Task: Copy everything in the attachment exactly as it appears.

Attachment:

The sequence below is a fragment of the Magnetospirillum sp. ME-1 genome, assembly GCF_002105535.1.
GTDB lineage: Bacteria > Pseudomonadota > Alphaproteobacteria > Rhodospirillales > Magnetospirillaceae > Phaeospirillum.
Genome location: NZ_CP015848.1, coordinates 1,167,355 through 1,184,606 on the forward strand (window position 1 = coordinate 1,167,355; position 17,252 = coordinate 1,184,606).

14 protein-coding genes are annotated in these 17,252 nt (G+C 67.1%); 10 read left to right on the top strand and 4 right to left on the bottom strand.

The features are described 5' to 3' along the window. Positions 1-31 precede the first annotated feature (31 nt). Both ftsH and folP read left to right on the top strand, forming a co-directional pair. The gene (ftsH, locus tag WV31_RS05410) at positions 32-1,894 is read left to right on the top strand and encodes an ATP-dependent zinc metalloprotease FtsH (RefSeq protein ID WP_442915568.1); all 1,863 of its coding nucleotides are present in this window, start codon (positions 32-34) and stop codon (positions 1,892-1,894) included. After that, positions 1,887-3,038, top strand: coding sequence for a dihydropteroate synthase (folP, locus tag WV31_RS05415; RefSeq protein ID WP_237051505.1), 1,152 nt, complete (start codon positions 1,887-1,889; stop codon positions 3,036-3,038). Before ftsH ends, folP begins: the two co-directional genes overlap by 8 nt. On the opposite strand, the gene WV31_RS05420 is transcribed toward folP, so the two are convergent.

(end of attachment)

The sequence below is a fragment of the Magnetospirillum sp. ME-1 genome, assembly GCF_002105535.1.
GTDB lineage: Bacteria > Pseudomonadota > Alphaproteobacteria > Rhodospirillales > Magnetospirillaceae > Phaeospirillum.
Genome location: NZ_CP015848.1, coordinates 1,167,355 through 1,184,606 on the forward strand (window position 1 = coordinate 1,167,355; position 17,252 = coordinate 1,184,606).

14 protein-coding genes are annotated in these 17,252 nt (G+C 67.1%); 10 read left to right on the top strand and 4 right to left on the bottom strand.

The features are described 5' to 3' along the window. Positions 1-31 precede the first annotated feature (31 nt). Both ftsH and folP read left to right on the top strand, forming a co-directional pair. The gene (ftsH, locus tag WV31_RS05410) at positions 32-1,894 is read left to right on the top strand and encodes an ATP-dependent zinc metalloprotease FtsH (RefSeq protein ID WP_442915568.1); all 1,863 of its coding nucleotides are present in this window, start codon (positions 32-34) and stop codon (positions 1,892-1,894) included. After that, positions 1,887-3,038, top strand: coding sequence for a dihydropteroate synthase (folP, locus tag WV31_RS05415; RefSeq protein ID WP_237051505.1), 1,152 nt, complete (start codon positions 1,887-1,889; stop codon positions 3,036-3,038). Before ftsH ends, folP begins: the two co-directional genes overlap by 8 nt. On the opposite strand, the gene WV31_RS05420 is transcribed toward folP, so the two are convergent.